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Commentary | DAVID GELERNTER

Woody Allen's History Goes Nowhere

And it doesn't explain Natan Sharansky.

July 08, 2005|DAVID GELERNTER

Woody Allen (liberal) and Natan Sharansky (conservative) are celebrity Jewish intellectuals who offer radically different worldviews for your contemplation. Allen's is more popular with intellectuals worldwide. Sharansky's whole life says that Allen is wrong. Allen recently explained his view of history to the German magazine Der Spiegel. And Sharansky was interviewed by Jay Nordlinger of the National Review. If you understand their disagreement, you will grasp the main spiritual question facing Americans today.

Allen, 69, is a filmmaker from Brooklyn. Sharansky, 57, was a political prisoner in the Soviet gulag; today he is an Israeli politician.

Allen got famous as the anti-hero of his own movies, the schnook who invites the world to laugh at him while he gets the girl anyway. He has become the master comedian of the age, so funny he hasn't found it necessary to make a joke in 30 years. During this time his movies have dispensed with mere humor in favor of gentle, carefully-crafted tedium. He is especially popular in Europe, where people enjoy well-written films, prefer literate irony to childish comedy, and never object to a Jew making a fool of himself.

"The history of the world," he told Der Spiegel, "is like: He kills me, I kill him." (Of course he was speaking casually, off the cuff.) "Only with different cosmetics and different castings: So in 2001, some fanatics killed some Americans, and now some Americans are killing some Iraqis. And in my childhood, some Nazis killed Jews. And now, some Jewish people and some Palestinians are killing each other. Political questions, if you go back thousands of years, are ephemeral, not important. History is the same thing over and over again."

If history is merely a bad movie endlessly repeating itself, then history is meaningless. If all killing amounts to the same thing, you can't possibly save the world by fighting wars. Allen doesn't say these things but plainly implies them

These ideas are important: Americans must decide whether they are fools to fight for other people's freedom. The Iraq war was partly inspired by none other than Natan Sharansky -- who passionately preaches that free people must battle tyranny militarily. Referring to Sharansky's "The Case for Democracy," President Bush said: "If you want a glimpse of how I think about foreign policy, read Natan Sharansky's book."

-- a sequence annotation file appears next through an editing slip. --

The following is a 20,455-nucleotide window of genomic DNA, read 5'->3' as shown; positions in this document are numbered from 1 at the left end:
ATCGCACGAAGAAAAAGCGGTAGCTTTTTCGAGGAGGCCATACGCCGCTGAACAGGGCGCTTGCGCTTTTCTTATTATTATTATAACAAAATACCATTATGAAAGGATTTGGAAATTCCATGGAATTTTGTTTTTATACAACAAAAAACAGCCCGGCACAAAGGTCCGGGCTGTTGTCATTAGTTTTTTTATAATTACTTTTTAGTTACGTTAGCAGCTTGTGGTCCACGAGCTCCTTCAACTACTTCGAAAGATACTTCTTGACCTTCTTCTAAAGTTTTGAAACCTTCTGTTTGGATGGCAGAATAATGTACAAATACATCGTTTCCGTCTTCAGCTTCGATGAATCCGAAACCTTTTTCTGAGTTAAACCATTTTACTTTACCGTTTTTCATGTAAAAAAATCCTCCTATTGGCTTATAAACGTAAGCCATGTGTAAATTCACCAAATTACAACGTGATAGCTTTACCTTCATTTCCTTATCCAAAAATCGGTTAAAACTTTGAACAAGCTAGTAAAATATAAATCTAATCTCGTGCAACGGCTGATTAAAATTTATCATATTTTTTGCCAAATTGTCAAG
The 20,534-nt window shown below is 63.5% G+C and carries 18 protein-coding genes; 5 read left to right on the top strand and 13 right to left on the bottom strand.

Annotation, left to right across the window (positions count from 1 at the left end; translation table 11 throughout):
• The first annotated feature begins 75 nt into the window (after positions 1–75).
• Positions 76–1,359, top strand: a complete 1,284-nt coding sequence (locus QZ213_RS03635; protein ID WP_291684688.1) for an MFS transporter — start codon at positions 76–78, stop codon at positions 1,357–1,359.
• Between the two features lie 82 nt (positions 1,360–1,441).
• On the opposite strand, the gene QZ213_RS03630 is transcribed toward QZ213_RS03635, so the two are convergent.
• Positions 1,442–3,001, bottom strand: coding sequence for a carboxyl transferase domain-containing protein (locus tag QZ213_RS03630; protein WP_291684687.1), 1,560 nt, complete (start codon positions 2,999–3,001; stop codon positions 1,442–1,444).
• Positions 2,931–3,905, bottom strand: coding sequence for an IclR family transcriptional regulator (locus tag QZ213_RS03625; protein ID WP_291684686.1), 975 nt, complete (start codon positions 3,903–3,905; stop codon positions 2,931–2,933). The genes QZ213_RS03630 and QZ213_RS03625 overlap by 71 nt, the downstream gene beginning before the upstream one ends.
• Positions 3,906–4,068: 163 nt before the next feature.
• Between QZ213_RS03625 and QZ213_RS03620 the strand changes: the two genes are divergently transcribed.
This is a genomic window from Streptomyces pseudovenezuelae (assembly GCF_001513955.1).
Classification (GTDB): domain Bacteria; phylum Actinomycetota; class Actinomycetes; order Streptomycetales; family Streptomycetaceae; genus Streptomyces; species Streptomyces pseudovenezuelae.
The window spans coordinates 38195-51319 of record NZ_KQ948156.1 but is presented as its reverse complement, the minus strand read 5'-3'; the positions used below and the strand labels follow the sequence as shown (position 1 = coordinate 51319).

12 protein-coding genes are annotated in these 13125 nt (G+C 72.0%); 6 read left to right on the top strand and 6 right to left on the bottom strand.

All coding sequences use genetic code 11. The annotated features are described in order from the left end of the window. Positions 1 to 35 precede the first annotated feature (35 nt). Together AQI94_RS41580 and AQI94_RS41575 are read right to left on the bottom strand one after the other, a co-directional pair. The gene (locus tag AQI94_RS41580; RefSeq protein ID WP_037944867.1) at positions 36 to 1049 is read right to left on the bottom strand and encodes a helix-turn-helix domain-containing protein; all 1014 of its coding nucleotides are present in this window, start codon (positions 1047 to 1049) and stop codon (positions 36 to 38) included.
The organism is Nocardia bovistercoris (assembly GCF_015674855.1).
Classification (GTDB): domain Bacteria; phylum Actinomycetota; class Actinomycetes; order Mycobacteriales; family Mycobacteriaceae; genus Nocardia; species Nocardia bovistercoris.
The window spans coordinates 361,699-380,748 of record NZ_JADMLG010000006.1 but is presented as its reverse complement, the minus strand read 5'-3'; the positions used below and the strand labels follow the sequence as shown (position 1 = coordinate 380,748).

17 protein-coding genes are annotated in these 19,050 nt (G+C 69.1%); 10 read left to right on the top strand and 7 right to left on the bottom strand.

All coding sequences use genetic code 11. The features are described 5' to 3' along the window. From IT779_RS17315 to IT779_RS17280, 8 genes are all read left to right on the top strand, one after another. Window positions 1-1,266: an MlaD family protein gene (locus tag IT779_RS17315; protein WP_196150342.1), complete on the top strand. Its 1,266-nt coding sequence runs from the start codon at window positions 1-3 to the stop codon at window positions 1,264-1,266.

But Allen's theory implies that we are crazy to fight in Iraq. True, Saddam Hussein and his rape rooms and torture shops and killing grounds have been washed away like gore off a butcher-shop floor; all the same, history is going nowhere. Whether you kill a man while liberating his country or because you are Saddam Hussein just fooling around, he is equally dead. America had no better excuse than Hussein to kill Iraqis.

But Sharansky knows that as language expresses human thoughts, history expresses deeds -- which (like thoughts) are sometimes nonsense and sometimes meaningful. The collapse of the Soviet Union, for example, meant that innumerable freedom lovers had struggled and suffered and won.

Sharansky himself spent more than 10 years in Soviet prisons -- because he was a dissident, had worked with other dissidents and yearned to go to Israel. Nordlinger writes about Sharansky's imprisonment: "More than 400 of those days were spent in punishment cells; more than 200 were spent on hunger strikes. His refusal to concede anything to the Soviets was almost superhuman."

Sharansky was prepared to die for freedom. He saw fellow dissidents die. Don't tell him that all killing is the same, that history is going nowhere. He rode history's bucking bronco from a Soviet cell to a Jewish state that is strong enough (physically, spiritually) to fight off insatiable enemies in war after war and never surrender.

I don't know Allen's view of religion. But the idea that history repeats itself endlessly, that no utopian "end of days" will ever come, that existence is a grim, meaningless merry-go-round nicely compliments atheism. The German philosopher Friedrich Nietzsche called this view (which he also held) "the eternal recurrence." Nietzsche was the wisest atheist of all. But again, Sharansky disagrees. As a Soviet prisoner he invented a prayer: "Grant me the strength, the power, the intelligence and the patience to leave this jail and reach the land of Israel in an honest and worthy way." The prayer was granted. For Sharansky, his personal history means nothing less than that God is listening.

Is that meaning enough for Woody Allen?

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